101st Infantry Regiment
Nickname: Union Brigade; Second Onondaga County Regiment.
Mustered in: September 2, 1861 to February 28, 1862
Transferred to 37th regiment of infantry: December 24, 1862
The following is taken from New York in the War of the Rebellion, 3rd ed. Frederick Phisterer. Albany: J. B. Lyon Company, 1912.
Johnson Butler Brown was authorized in September, 1861, to recruit a regiment of infantry with headquarters at Syracuse, the 2d Onondaga County Regiment. Enrico Fardella was authorized to recruit a regiment of infantry with headquarters at Hancock, the 1st Union Brigade. The organization of these regiments making slow progress, they were ordered in January, 1862, to be consolidated into one regiment with Enrico Fardella as Colonel and Johnson Butler Brown as Lieutenant-Colonel, and the fraction of the regiment organized at Syracuse was ordered to Hancock in February, 1862. The 1st Union Brigade consisted of Companies A, B, C, D, E, F and G, in January, 1862. On the 28th of January Companies F and G were consolidated to form Company F; this company became, February 7, 1862, Company E, that company having been consolidated with Companies B and C. This new Company E was at the consolidation of the Hancock and Syracuse regiments merged into Companies A, B, C and D, and a new Company E formed. The companies of the Union Brigade formed respectively Companies A, D, F, G and K of the 101st Infantry.
The 2d Onondaga County Regiment was in February, 1862, formed, by consolidations, into five companies, which became Companies B, C, E, H and I of the 101st Infantry.
The regiment was mustered in the service of the United States for three years between September 2, 1861, and February 28, 1862. The companies were recruited principally: A at New York City; B, H and K at Syracuse; C at Conestoga; D, F and G at Hancock; E at Utica, and I at Camillus.
The regiment left the State March 9, 1862; served in General Wadsworth's command, Military District of Washington, from March, 1862; in Whipple's Brigade, Military District of Washington, from May, 1862; in 2d Brigade, 3d Division, 3d Corps, Army of the Potomac, from June 9, 1862; in 2d Brigade, 1st Division, 3d Corps, Army of the Potomac, from July, 1862; in 3d Brigade, 1st Division, 3d Corps, Army of the Potomac, from November 14, 1862, and December 24, 1862, under Col. George F. Chester, it was transferred to the 37th N. Y. Volunteers and discontinued.
During its service the regiment lost by death, kill in action, 13 enlisted men; of wounds received in action, 1 officer, 12 enlisted men; of disease and other causes, I officer, 48 enlisted men; total, 2 officers, 73 enlisted men; aggregate, 75; of whom 1 enlisted man died in the hands of the enemy.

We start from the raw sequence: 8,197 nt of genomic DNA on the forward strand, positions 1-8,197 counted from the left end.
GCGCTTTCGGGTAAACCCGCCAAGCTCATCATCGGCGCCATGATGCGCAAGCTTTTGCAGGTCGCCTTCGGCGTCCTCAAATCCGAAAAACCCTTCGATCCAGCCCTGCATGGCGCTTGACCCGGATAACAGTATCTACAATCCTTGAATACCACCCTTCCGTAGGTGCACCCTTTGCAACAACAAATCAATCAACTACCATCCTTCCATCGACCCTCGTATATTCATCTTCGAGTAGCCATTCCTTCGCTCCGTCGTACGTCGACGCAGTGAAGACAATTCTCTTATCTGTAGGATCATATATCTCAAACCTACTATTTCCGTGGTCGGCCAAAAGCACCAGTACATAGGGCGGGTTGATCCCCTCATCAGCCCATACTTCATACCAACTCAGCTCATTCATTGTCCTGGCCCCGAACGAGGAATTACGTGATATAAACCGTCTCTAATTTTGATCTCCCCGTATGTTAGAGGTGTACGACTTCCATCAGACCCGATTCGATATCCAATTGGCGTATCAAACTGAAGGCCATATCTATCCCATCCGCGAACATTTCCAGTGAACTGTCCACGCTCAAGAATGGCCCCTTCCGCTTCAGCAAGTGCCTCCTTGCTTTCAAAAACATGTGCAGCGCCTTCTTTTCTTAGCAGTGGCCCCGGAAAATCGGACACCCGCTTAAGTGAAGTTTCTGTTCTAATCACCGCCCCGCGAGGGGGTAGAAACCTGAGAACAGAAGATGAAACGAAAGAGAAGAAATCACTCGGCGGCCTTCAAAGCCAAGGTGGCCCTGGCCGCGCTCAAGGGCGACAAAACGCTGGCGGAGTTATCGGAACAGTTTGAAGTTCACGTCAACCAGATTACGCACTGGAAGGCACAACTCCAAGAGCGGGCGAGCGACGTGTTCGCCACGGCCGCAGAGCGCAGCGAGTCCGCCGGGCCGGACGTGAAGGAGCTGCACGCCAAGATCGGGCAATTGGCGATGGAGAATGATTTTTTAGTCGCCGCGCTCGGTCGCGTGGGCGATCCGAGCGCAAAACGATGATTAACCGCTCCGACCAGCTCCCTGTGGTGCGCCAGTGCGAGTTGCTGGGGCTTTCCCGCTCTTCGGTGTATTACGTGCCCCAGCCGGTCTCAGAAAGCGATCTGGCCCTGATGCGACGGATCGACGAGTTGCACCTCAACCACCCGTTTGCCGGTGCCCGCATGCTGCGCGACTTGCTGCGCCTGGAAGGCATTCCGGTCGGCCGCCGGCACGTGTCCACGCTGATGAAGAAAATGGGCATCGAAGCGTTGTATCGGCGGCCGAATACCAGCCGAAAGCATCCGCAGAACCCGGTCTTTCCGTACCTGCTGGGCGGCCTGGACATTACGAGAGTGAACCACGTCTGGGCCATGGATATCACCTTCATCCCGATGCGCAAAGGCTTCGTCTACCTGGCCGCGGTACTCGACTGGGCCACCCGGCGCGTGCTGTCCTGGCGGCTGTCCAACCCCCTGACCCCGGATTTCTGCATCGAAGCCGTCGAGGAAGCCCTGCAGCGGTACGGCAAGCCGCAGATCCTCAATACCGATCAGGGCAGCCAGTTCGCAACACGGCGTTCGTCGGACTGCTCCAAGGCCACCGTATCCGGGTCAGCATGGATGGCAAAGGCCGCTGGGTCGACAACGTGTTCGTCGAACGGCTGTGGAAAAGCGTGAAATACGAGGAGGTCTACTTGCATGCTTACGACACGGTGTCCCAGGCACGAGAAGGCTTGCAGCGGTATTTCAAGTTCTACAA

The following is taken from The Union army: a history of military affairs in the loyal states, 1861-65 -- records of the regiments in the Union army -- cyclopedia of battles -- memoirs of commanders and soldiers. Madison, WI: Federal Pub. Co., 1908. volume II.
One Hundred and First Infantry.—Cols., Enrico Fardella, George F. Chester; Lieut-Cols., Johnson B. Brown, Gustavus Sniper; Majs., Gustavus Sniper, Samuel L. Mitchell. This regiment, known as the Union brigade or Onondaga regiment, was organized at Hancock, Jan. 3, 1862, was recruited in the counties of Delaware, New York and Onondaga, and was mustered in from Sept. 2, 1861, to Feb. 28, 1862. It left the state for Washington March 9, 1862, and in June was assigned to Kearny's famous division, 3d corps, with which it took part in the Seven Days' battles, fighting at Oak Grove, Glen-dale, and Malvern hill, with a loss during the campaign of 7 killed; 15 wounded and 22 missing. On Aug. 14, the regiment marched with the 3d corps to Yorktown, whence it embarked for Alexandria, and proceeded from there to Warrenton Junction, where it was pent to reinforce Gen. Pope. It was engaged at Groveton, the second Bull Run and Chantilly, sustaining a loss at Bull Run of 6 killed, 101 wounded, and 17 missing, a total of 124 out of 168 en-gaged, or over 73 per cent.—a percentage only exceeded in any one battle by two other regiments in the Union Army. It was active at the battle of Fredericksburg in December, losing 13 killed and wounded. On Dec. 24, 1862, it was transferred to the 37th N. Y. infantry and the officers were mustered out. The regiment lost during service I officer and 25 enlisted men killed and mortally wounded; I officer and 48 enlisted men died of disease and other causes; total, 2 officers and 73 enlisted men.